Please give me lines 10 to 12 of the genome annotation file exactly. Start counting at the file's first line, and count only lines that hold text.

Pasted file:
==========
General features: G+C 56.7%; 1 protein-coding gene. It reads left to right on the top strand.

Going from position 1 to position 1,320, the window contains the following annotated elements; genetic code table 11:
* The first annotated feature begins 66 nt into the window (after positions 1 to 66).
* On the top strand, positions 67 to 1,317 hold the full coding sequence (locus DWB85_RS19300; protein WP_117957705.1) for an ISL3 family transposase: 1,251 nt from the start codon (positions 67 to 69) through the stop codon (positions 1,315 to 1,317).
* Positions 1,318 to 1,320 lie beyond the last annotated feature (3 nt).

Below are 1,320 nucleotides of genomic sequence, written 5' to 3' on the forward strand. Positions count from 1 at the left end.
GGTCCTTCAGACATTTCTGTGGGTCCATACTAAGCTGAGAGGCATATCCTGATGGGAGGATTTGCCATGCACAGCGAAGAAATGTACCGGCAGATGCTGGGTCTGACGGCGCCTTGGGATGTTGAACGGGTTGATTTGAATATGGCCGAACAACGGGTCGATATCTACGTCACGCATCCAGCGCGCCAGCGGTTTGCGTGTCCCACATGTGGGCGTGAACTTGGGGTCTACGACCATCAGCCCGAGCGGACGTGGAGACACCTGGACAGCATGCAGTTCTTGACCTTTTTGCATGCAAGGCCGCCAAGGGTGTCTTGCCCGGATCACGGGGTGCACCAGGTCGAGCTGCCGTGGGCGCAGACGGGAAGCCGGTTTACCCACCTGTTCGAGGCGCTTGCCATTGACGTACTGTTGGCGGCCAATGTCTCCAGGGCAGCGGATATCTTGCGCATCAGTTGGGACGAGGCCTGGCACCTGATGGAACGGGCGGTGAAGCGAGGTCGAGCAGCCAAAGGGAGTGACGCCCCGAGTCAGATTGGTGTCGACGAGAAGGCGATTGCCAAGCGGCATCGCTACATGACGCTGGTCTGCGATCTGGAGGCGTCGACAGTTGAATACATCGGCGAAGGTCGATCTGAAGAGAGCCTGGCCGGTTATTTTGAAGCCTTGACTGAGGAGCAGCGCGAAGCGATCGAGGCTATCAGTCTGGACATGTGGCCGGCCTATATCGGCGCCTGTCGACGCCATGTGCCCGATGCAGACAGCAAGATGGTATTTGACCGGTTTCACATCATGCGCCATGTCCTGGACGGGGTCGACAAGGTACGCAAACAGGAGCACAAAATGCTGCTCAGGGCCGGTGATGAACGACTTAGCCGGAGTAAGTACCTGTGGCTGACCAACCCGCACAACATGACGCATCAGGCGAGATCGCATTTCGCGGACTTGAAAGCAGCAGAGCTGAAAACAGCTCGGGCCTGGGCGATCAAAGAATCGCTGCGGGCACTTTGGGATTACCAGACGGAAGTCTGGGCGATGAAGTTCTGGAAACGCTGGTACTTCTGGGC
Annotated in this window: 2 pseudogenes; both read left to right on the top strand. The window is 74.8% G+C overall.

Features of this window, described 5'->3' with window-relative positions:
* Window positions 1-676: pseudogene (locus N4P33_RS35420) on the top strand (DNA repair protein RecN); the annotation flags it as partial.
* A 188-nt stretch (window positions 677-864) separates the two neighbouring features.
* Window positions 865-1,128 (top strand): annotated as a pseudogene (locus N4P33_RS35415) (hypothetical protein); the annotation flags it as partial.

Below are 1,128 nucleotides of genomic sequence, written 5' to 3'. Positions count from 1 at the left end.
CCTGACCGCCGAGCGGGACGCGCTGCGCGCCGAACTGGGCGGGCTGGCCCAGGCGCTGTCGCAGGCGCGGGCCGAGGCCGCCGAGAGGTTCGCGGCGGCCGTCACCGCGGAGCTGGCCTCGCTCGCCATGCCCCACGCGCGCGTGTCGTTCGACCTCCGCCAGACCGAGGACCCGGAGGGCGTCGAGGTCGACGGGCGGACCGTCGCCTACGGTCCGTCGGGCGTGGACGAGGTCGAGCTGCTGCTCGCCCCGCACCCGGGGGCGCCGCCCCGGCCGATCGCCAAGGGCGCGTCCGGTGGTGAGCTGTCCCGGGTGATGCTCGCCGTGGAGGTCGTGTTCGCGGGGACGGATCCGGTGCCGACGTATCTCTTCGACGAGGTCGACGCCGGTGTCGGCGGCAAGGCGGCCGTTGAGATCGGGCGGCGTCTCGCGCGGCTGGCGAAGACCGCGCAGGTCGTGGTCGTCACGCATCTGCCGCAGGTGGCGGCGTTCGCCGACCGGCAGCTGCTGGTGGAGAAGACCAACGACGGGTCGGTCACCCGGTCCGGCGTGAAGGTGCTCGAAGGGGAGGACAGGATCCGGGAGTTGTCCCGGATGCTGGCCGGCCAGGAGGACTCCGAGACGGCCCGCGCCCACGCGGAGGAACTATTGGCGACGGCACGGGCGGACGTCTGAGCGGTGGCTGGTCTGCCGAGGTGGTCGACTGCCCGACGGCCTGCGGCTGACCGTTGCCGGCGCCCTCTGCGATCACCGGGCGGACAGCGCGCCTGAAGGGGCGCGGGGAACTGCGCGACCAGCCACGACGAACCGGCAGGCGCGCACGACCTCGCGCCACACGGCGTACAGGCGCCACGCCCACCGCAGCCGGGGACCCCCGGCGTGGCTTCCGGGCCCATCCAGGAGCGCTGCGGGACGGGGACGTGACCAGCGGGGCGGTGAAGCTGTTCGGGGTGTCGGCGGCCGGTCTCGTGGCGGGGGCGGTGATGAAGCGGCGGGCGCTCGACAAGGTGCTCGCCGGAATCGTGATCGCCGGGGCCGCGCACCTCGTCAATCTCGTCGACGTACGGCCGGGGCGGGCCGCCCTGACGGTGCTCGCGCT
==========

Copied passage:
* Window positions 1-676: pseudogene (locus N4P33_RS35420) on the top strand (DNA repair protein RecN); the annotation flags it as partial.
* A 188-nt stretch (window positions 677-864) separates the two neighbouring features.
* Window positions 865-1,128 (top strand): annotated as a pseudogene (locus N4P33_RS35415) (hypothetical protein); the annotation flags it as partial.